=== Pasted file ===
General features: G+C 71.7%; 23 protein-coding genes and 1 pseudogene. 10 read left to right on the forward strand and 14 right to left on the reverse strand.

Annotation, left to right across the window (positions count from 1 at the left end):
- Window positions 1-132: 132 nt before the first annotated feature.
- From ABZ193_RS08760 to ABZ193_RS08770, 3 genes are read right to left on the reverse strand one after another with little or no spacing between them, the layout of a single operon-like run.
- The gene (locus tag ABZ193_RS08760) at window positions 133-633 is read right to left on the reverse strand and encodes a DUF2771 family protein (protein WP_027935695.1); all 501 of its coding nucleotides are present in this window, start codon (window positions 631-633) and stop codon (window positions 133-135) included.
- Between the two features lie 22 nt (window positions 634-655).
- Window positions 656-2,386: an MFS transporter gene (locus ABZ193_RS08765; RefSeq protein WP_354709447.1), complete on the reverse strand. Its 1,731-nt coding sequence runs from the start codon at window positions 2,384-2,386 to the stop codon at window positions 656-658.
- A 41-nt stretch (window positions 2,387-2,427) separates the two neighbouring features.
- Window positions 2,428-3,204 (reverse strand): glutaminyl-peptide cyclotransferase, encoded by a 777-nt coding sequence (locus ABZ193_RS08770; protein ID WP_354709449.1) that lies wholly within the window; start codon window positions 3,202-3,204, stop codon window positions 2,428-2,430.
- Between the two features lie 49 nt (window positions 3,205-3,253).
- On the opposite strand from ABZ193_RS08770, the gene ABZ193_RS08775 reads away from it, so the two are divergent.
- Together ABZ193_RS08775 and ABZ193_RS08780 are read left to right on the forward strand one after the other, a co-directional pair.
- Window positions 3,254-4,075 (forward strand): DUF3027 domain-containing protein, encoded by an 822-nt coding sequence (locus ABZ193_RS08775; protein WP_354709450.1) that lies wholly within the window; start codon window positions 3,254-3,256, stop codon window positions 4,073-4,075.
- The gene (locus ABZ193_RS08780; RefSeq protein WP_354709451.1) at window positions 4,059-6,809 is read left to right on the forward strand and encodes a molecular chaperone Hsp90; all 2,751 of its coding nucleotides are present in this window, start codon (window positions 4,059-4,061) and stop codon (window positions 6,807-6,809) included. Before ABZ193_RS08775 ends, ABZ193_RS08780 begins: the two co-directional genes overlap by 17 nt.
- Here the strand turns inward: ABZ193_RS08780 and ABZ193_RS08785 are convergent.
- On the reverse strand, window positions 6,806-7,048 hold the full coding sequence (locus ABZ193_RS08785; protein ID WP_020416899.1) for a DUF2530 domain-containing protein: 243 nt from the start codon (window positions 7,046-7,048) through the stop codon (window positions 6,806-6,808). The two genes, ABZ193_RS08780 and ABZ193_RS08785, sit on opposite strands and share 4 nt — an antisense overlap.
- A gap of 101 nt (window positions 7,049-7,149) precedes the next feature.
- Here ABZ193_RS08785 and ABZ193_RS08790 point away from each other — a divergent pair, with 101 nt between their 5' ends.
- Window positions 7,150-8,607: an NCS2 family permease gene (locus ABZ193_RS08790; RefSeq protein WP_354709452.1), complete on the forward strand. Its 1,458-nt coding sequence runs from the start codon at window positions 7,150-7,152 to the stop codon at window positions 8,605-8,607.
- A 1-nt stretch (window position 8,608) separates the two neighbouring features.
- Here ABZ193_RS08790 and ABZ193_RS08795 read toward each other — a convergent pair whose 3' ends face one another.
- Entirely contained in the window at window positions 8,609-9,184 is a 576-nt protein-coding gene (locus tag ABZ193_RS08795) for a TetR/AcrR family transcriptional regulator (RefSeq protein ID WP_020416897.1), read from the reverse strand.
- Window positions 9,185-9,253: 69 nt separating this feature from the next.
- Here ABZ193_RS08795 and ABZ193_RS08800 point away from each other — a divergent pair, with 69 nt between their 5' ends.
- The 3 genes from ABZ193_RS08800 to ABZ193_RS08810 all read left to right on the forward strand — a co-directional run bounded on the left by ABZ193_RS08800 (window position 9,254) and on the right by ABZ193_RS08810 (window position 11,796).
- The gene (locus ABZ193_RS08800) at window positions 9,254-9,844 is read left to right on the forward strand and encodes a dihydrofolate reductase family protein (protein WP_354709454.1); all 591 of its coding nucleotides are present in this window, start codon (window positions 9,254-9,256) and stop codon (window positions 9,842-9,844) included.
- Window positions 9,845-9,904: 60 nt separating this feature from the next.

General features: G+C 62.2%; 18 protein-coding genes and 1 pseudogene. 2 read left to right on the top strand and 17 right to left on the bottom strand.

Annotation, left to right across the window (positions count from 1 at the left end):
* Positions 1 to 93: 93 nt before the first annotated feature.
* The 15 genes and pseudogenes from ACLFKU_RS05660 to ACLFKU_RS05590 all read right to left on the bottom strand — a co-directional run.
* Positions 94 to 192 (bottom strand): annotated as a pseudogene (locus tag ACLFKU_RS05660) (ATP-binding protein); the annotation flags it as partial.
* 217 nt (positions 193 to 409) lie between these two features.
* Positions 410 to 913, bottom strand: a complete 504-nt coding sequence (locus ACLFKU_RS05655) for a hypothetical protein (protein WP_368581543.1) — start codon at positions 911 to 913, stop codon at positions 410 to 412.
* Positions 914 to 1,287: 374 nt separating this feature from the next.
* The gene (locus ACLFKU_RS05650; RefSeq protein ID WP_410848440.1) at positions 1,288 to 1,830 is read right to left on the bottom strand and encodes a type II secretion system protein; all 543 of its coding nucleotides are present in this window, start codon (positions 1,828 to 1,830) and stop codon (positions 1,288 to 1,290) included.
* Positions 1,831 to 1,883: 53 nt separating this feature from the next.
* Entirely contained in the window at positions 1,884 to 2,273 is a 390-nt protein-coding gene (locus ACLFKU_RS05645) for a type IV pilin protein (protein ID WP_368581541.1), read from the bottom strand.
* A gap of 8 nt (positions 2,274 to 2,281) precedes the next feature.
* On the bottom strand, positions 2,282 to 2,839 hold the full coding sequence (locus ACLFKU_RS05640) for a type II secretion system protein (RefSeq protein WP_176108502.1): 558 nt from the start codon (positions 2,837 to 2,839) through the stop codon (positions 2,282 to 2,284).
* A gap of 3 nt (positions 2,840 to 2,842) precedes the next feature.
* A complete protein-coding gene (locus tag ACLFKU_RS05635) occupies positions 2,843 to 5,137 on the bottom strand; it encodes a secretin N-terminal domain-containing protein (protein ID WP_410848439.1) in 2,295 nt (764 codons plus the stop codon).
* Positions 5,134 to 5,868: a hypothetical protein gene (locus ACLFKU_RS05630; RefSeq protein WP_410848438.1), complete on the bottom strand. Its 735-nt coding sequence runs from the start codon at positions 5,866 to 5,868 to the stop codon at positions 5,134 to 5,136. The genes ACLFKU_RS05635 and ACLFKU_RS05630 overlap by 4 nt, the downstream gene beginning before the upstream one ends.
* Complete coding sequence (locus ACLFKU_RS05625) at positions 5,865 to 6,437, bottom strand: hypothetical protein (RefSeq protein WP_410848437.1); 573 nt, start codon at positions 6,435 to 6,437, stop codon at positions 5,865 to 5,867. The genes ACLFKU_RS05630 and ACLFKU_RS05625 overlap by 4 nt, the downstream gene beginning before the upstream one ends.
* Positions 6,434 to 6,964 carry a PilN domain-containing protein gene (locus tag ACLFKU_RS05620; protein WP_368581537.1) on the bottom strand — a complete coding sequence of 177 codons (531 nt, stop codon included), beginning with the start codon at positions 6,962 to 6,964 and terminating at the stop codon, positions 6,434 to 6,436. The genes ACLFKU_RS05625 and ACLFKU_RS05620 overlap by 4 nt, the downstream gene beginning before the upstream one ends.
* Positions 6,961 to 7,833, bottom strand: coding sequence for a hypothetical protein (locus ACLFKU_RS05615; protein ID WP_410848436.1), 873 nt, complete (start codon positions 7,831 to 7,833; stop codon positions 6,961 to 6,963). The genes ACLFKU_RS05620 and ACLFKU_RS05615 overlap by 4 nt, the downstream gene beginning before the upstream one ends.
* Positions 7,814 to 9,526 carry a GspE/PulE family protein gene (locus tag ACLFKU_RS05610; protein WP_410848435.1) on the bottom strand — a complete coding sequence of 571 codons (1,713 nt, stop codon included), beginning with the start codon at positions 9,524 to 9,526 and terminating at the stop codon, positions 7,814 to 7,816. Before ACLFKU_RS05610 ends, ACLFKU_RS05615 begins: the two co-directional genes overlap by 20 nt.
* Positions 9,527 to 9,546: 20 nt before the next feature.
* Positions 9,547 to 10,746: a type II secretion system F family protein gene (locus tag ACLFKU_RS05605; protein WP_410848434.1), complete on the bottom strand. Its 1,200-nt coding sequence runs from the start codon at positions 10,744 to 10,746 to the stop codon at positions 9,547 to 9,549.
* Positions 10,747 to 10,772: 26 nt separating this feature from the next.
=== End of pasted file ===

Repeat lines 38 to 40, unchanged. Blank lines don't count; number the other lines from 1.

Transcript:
* Entirely contained in the window at positions 1,884 to 2,273 is a 390-nt protein-coding gene (locus ACLFKU_RS05645) for a type IV pilin protein (protein ID WP_368581541.1), read from the bottom strand.
* A gap of 8 nt (positions 2,274 to 2,281) precedes the next feature.
* On the bottom strand, positions 2,282 to 2,839 hold the full coding sequence (locus ACLFKU_RS05640) for a type II secretion system protein (RefSeq protein WP_176108502.1): 558 nt from the start codon (positions 2,837 to 2,839) through the stop codon (positions 2,282 to 2,284).